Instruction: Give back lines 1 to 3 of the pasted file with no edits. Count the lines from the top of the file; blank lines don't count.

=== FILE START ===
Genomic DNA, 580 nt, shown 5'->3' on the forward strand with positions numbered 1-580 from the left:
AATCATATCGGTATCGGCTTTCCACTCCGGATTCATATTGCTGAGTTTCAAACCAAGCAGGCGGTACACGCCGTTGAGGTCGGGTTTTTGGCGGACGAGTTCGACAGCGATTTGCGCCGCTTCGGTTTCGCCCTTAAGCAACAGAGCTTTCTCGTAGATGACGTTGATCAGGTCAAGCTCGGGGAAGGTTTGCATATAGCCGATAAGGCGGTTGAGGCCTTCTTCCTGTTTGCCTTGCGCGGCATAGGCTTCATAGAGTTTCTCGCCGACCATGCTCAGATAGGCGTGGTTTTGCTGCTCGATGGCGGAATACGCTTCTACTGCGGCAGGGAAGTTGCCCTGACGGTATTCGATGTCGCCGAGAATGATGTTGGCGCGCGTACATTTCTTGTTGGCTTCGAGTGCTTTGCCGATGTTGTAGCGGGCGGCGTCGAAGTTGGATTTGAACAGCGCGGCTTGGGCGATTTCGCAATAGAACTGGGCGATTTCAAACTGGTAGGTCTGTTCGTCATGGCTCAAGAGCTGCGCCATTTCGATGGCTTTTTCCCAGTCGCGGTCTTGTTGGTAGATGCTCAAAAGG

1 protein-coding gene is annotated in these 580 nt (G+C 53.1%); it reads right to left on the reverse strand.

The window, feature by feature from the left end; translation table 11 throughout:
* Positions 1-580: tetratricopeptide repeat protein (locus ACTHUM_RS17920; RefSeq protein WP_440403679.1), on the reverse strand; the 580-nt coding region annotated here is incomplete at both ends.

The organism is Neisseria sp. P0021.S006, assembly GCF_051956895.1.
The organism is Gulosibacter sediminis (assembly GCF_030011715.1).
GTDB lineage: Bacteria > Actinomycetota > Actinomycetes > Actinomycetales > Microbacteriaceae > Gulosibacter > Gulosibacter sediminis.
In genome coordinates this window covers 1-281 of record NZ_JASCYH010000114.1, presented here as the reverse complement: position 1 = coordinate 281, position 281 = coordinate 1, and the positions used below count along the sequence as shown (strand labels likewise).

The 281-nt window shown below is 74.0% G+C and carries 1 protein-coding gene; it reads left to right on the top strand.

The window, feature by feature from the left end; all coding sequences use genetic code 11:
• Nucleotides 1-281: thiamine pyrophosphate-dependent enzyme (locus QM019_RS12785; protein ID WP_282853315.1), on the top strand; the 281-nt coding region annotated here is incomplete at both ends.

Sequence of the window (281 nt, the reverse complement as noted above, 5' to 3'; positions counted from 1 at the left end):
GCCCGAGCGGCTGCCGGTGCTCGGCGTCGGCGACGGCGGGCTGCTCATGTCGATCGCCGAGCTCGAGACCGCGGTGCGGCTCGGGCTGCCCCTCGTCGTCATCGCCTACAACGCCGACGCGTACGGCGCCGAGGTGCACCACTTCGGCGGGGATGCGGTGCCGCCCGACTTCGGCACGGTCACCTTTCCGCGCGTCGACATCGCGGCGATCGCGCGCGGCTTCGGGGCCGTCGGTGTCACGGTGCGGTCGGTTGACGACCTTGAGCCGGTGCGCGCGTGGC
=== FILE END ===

Genomic DNA, 580 nt, shown 5'->3' on the forward strand with positions numbered 1-580 from the left:
AATCATATCGGTATCGGCTTTCCACTCCGGATTCATATTGCTGAGTTTCAAACCAAGCAGGCGGTACACGCCGTTGAGGTCGGGTTTTTGGCGGACGAGTTCGACAGCGATTTGCGCCGCTTCGGTTTCGCCCTTAAGCAACAGAGCTTTCTCGTAGATGACGTTGATCAGGTCAAGCTCGGGGAAGGTTTGCATATAGCCGATAAGGCGGTTGAGGCCTTCTTCCTGTTTGCCTTGCGCGGCATAGGCTTCATAGAGTTTCTCGCCGACCATGCTCAGATAGGCGTGGTTTTGCTGCTCGATGGCGGAATACGCTTCTACTGCGGCAGGGAAGTTGCCCTGACGGTATTCGATGTCGCCGAGAATGATGTTGGCGCGCGTACATTTCTTGTTGGCTTCGAGTGCTTTGCCGATGTTGTAGCGGGCGGCGTCGAAGTTGGATTTGAACAGCGCGGCTTGGGCGATTTCGCAATAGAACTGGGCGATTTCAAACTGGTAGGTCTGTTCGTCATGGCTCAAGAGCTGCGCCATTTCGATGGCTTTTTCCCAGTCGCGGTCTTGTTGGTAGATGCTCAAAAGG

1 protein-coding gene is annotated in these 580 nt (G+C 53.1%); it reads right to left on the reverse strand.